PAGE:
IS YOUR HEALTHCARE PRODUCT HIPAA COMPLIANT?
HIPAA, which stands for the Health Insurance Portability and Accountability Act, is an official legal document that protects sensitive patient health information. It sets the standards for protecting patients’ private health information by defining the procedures, policies, and guidelines for maintaining its privacy and security. It also defines the criminal penalties for breaking the law and violating patients’ private medical records.
Every organization and every healthcare product that keeps patients’ medical data electronically should be HIPAA compliant. In this way, each of them ensures the protection of patients’ (users’) health information.
HIPAA consists of the following regulations:
- HIPAA Security Rule – refers to the standards that have to be applied to protect
and secure the electronic patient health information. This rule consists of three parts:
- Technical safeguards – relates to the technology used to protect the electronic patient health information and to allow the access to the data.
- Physical safeguards – refers to the physical access to the electronic protected health information.
- Administrative safeguards – the procedures and policies which unify the Privacy Rule and the Security Rule.
- HIPAA Privacy Rule – refers to the protection, use and exposing of the electronic protected health information.
- HIPAA Breach Notification Rule – asks from the covered entities (organizations and individuals that operate in healthcare) to notify the Department of Health and Human Services and the patients when their electronic protected health information is violated.
- HIPAA Omnibus Rule – refers to the procedures and policies that cover business associates (organizations and individuals that receive, transmit, create and maintain protected health information).
- HIPAA Enforcement Rule – refers to all the procedures taken after there has been a violation of the electronic protected health information, including the penalties.
HIPAA compliance of healthcare products
Healthcare product developers are mostly concerned with determining whether their product needs to be HIPAA compliant or not. This is because there is a thin line between the healthcare products that need and those that don’t need to be HIPAA compliant. So, how to decide upon this question?
The general answer is that if your product deals with protected health information, it must be HIPAA compliant. If it deals with consumer health information, then it doesn’t have to be HIPAA compliant. Protected health information (PHI) is the stored health information that your product shares or will share with a covered entity (e.g. a doctor). On the other hand, consumer health information is the stored health information that your product doesn’t share nor will share with a covered entity.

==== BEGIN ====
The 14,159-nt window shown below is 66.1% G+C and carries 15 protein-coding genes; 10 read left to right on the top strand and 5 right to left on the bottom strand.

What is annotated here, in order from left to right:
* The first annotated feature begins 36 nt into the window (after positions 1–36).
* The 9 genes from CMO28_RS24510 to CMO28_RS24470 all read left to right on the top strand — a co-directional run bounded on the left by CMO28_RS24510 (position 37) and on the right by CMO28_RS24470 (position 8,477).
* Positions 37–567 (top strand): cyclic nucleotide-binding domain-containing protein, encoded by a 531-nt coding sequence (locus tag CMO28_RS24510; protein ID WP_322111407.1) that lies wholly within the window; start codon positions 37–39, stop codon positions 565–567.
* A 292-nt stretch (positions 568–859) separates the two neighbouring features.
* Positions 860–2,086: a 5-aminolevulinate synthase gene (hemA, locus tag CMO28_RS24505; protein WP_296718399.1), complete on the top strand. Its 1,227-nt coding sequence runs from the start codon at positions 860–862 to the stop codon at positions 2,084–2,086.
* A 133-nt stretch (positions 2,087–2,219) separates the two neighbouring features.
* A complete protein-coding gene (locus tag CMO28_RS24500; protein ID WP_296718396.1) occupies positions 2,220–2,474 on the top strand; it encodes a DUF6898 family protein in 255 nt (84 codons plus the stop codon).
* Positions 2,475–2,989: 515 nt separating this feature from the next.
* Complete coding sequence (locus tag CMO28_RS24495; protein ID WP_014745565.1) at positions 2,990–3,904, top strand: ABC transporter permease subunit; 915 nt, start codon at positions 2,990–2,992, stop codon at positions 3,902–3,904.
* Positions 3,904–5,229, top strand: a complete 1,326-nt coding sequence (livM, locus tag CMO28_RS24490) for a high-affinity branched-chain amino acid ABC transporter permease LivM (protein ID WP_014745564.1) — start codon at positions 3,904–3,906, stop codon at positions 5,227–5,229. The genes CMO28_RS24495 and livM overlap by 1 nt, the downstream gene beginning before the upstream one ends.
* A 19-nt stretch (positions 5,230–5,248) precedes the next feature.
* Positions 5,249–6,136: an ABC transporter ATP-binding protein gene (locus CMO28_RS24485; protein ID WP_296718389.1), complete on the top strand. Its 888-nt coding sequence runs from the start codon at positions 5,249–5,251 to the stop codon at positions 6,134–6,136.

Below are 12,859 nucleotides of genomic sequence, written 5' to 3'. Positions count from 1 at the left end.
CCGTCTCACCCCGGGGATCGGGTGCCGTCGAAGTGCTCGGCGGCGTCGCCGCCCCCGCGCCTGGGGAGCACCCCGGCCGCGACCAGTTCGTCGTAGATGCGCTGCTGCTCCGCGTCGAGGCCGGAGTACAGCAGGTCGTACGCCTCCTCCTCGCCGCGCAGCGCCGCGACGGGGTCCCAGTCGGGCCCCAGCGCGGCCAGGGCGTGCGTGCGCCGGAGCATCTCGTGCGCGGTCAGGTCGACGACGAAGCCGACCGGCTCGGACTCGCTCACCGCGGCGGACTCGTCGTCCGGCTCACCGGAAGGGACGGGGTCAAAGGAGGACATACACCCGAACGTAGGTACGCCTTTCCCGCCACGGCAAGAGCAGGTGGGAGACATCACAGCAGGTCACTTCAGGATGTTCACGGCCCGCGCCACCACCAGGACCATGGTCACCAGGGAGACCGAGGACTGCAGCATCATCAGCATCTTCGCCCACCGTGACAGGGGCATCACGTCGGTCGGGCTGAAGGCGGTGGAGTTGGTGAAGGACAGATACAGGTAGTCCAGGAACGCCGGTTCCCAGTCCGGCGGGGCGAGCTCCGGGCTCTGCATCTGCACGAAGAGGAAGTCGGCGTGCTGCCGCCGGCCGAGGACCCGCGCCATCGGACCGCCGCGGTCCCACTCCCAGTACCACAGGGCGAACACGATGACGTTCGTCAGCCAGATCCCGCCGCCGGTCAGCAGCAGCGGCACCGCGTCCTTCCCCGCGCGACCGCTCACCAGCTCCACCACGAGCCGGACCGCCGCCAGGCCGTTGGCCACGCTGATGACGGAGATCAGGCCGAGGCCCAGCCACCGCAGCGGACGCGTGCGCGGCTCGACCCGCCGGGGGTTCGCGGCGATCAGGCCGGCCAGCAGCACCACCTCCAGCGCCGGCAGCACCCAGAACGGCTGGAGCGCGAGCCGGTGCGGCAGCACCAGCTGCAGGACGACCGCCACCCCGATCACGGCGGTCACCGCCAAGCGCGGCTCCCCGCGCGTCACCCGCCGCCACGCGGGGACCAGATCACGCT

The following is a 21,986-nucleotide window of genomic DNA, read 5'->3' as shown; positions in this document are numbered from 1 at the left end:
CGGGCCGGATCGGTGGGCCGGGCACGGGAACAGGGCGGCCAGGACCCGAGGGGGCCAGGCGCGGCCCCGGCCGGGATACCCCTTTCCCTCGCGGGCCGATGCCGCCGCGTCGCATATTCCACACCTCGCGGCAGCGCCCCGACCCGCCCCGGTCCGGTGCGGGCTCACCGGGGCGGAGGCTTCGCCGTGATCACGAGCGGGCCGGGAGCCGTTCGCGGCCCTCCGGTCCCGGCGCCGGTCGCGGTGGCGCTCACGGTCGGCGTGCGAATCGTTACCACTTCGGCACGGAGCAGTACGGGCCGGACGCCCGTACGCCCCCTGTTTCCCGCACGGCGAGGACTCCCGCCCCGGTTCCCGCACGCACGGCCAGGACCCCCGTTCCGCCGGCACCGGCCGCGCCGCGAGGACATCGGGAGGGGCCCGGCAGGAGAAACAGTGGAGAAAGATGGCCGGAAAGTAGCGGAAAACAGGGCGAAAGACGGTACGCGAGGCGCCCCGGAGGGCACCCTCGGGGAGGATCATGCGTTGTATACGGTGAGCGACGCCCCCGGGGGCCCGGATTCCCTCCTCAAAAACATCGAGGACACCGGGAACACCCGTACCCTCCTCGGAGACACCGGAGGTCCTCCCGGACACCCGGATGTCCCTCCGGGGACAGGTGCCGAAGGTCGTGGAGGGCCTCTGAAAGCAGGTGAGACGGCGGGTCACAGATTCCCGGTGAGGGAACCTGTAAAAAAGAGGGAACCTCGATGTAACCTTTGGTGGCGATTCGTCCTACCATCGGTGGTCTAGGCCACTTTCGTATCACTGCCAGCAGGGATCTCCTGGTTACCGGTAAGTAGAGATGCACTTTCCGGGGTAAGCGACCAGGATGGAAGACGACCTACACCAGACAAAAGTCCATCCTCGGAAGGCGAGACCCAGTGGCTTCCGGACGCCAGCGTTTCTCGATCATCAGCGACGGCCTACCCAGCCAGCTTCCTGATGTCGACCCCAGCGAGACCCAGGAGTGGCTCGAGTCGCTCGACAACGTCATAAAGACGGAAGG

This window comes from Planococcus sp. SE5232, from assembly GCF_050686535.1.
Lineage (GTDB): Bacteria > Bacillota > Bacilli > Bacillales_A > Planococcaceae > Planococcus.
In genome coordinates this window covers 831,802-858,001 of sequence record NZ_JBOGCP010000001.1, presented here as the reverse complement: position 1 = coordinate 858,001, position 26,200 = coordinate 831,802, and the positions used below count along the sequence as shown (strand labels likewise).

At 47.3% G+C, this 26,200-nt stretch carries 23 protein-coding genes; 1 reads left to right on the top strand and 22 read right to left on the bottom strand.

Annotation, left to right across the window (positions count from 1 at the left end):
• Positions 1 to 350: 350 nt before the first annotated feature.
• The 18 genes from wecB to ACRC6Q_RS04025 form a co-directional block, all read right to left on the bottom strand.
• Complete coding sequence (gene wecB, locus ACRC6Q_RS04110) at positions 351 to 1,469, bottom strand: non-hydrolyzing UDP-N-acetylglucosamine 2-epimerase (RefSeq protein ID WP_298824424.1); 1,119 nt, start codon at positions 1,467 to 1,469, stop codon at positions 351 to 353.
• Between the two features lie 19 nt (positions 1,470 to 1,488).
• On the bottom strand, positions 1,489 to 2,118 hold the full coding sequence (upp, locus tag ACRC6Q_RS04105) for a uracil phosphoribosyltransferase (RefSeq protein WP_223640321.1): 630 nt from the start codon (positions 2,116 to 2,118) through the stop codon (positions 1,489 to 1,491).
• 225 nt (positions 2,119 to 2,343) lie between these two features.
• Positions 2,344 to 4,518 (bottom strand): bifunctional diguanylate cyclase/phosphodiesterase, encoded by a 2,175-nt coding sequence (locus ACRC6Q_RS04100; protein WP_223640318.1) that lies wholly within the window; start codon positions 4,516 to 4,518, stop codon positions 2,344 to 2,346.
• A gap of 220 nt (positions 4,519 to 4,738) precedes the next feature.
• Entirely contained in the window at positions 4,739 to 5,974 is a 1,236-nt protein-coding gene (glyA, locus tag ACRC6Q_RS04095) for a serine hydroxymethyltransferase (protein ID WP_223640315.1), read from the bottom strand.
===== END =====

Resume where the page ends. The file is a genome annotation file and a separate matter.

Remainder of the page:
Following these explanations, your product needs to be HIPAA compliant if:
- It gathers, keeps and shares patients’ medical data, such as treatment information, prescriptions, health insurance information, medical test results, or billing information to a covered entity;
- It allows users communicate with doctors and exchange information via calls, text messages or forums.
Your product probably doesn’t have to be HIPAA compliant if:
- It’s not used by medical staff and contractors of covered entities;
- It allows covered entities (e.g. doctors) to look up for medical reference information, information for illnesses or diseases;
- It allows users to track their dieting progress, record their weight, workout routines, etc.
How to become HIPAA compliant?
In order to be HIPAA compliant, you need to:
- Place safeguards to protect patient’s private health information;
- Limit the use and the sharing of the protected health information as much as possible, yet enough to work without problem;
- Sign a Business Associate Agreement with the service providers performing activities for you to ensure that they will properly protect, use and expose patient’s private health information;
- Authorize who can access the patients’ health information and provide continual trainings for your employees about how to protect patient health information.
In order to ensure the protection of patients’ private health information, apart from these four main things, you, as a developer, need to:
- Encrypt the data that will be stored;
- Encrypt the data that will be send (shared);
- Use unique user authentication to secure the access to the protected health information;
- Regularly update the app to keep the data protected and safe;
- Backup all data in case of damage, stealing or loss of the device;
- Create a mobile wipe option which will erase all protected health information if the device is lost or stolen, or the information is not needed anymore;
- Have a system that will audit the protected health information and will ensure that it hasn’t been accessed without permission;
- Make sure that push notification don’t contain protected health information;
- Host the data on the servers from the service providers you have signed the Business Associate Agreement with, or on secure in-house servers.
If your healthcare product is not HIPAA compliant and a breach of the electronic protected health information occurs, you will face civil and criminal penalties for violating HIPAA law. So, before you create a healthcare product, make sure you are aware of the HIPAA rules and that your product will comply with them.